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Dunn County Government Center

Built in 1960, the Dunn County Government Center, which currently houses the county's administrative services and board meeting room as well as Menomonie City Hall, will be sporting a "For Sale" sign.

Dunn County leaders and supervisors are gearing up for a sparse budget in 2020.

The possibility became more real at a Saturday budget workshop, where supervisors had to prioritize 19 county departments, ranking those that could fall prey first to budget cuts.

County administrator Paul Miller asked supervisors to complete the ranking because services might have to be cut in 2020. The county hit its tax levy limit in the 2019 budget.

“It’s not an extreme I want to go to, but neither do I want us to whistle past the graveyard,” Miller said. “We need to go into this with our eyes wide open.”

Supervisors picked several Dunn County departments as most urgent: the Sheriff’s Office, District Attorney’s Office, Circuit Court, Child Support Agency, Human Services, Public Works and Emergency Management and Communications are budget priorities.

Lowest-priority were UW-Extension, Environmental Services, the Medical Examiner’s Office, Veterans Services and the contributions to outside agencies, including the Menomonie Public Library, Chamber of Commerce, Mabel Tainter Center for the Arts, Stepping Stones of Dunn County and others.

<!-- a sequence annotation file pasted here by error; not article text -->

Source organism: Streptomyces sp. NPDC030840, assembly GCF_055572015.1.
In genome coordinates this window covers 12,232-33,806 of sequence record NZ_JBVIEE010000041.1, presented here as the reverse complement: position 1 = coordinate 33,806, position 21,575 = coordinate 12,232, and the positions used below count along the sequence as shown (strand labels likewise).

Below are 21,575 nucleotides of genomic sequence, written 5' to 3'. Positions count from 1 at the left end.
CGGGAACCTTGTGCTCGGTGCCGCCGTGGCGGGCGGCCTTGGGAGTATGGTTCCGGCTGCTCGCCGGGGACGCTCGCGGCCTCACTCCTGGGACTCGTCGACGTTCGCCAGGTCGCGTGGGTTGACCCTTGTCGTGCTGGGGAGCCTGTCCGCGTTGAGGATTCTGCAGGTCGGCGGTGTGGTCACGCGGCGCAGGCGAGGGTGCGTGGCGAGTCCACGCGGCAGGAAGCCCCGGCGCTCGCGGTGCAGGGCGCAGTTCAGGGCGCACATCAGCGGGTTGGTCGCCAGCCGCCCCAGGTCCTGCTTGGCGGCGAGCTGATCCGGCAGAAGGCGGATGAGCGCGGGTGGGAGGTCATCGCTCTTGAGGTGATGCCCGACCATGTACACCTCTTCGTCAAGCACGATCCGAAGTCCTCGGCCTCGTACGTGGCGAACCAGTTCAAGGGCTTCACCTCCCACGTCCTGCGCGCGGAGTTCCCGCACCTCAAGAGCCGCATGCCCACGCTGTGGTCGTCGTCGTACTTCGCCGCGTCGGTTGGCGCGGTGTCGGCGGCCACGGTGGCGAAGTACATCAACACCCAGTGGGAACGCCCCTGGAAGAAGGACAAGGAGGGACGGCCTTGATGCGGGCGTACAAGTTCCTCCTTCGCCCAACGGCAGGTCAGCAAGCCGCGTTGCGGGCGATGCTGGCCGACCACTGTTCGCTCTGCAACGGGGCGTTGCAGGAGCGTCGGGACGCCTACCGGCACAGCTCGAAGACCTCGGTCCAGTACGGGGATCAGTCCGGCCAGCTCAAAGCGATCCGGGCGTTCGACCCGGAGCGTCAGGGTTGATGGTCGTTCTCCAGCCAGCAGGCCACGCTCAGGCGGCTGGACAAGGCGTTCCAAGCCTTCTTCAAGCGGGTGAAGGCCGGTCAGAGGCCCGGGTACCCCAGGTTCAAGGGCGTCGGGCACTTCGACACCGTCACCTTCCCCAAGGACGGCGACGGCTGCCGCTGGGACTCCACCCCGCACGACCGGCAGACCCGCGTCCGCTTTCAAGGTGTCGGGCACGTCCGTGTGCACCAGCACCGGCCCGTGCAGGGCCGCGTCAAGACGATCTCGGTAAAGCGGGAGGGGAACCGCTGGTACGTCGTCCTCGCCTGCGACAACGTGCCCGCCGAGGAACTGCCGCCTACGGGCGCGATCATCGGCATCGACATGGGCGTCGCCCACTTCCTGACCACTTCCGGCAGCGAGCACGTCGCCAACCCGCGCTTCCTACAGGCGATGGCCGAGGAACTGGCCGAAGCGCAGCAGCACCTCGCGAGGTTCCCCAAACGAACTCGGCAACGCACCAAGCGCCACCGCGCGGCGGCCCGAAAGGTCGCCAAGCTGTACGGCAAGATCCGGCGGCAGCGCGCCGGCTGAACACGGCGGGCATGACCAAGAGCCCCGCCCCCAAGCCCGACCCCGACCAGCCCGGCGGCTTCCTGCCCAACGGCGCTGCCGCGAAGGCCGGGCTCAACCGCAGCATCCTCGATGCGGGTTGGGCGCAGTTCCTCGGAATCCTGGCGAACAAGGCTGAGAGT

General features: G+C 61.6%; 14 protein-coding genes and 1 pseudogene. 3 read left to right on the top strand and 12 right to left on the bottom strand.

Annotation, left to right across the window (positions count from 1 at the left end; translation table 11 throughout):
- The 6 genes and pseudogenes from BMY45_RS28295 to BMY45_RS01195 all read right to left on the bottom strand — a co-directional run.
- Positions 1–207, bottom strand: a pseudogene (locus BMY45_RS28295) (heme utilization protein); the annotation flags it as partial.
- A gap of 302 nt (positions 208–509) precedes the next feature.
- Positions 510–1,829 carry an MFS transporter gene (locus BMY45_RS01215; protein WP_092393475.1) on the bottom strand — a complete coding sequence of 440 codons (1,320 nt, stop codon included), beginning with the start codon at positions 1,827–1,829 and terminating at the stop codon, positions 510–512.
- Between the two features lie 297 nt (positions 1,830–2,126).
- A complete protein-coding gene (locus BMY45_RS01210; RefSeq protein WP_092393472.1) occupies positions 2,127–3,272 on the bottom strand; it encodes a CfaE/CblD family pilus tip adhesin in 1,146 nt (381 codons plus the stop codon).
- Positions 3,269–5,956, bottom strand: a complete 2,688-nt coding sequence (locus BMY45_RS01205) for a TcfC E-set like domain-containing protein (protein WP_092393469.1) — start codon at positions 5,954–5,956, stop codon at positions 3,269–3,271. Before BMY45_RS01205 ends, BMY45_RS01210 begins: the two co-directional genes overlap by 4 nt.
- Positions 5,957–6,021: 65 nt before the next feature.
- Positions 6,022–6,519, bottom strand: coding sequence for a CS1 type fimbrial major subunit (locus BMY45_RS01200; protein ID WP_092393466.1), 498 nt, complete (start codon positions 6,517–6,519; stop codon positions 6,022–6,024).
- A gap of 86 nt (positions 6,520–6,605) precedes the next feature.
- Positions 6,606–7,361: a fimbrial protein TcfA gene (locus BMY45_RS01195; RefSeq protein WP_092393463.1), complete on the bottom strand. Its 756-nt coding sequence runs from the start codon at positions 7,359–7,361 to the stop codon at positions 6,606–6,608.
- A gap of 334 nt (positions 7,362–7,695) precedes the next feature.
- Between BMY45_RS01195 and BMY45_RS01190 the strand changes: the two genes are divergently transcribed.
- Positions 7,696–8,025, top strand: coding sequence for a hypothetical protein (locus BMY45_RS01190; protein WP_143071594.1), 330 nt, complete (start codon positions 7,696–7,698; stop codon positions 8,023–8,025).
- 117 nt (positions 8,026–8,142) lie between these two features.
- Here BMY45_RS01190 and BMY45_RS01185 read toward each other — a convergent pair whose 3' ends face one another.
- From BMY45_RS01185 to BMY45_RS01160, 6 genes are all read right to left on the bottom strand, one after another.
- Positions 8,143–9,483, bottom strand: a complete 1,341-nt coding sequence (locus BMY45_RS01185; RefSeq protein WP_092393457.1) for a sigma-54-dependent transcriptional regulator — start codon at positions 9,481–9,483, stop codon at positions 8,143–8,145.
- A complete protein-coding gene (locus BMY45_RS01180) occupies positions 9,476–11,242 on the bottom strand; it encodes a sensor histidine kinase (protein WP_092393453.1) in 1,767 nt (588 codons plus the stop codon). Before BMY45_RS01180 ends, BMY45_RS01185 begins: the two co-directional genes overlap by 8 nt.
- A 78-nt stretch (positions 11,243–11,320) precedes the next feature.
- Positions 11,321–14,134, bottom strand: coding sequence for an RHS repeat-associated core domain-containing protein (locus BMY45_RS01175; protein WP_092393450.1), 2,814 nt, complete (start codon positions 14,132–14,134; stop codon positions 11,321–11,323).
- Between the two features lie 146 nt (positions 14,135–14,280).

County staff will use the rankings if a deficit shows up in 2020. Lower-ranked departments will be eyed first for budget cuts, Miller said.

Supervisors used a majority vote to rank the options.

Many supervisors expressed reluctance to prioritize some services over others but agreed emergency services and safety were at the top of the list.

“I’m going for health and human safety as a top priority because the safety of this community is our fundamental first response,” said supervisor Kelly McCullough of Menomonie.

“Think about the county we live in. We all would like everything to be a one, I know that. It’s impossible,” said supervisor James Anderson of Menomonie.

No department staff or services will be cut or reduced immediately, Miller said.

“What we’re doing today is not about actual dollars, not about actual money. It’s about prioritization,” Miller said. “(Low ranking) doesn’t mean it’s not important. What we are saying is, we can’t do everything.”

A perfect storm

An initial $4 million gap in the county’s 2019 budget has Miller and county leaders worried about 2020. Several issues could cause an even larger deficit in 2020, Miller said.

“Historically and in the past decade” Dunn County has been fiscally healthy, but that has changed within the past several years, Miller said.

A spike in methamphetamine cases has upped demand for child and mental health services, driving costs up and straining law enforcement, circuit court and the district attorney’s office, Miller said.

Wisconsin’s low Medicaid reimbursement rate is also hurting the county’s financials.

But it’s the state levy limit — a measure intended to keep property taxes from rising too quickly — that’s strangling the county’s budget, Miller said.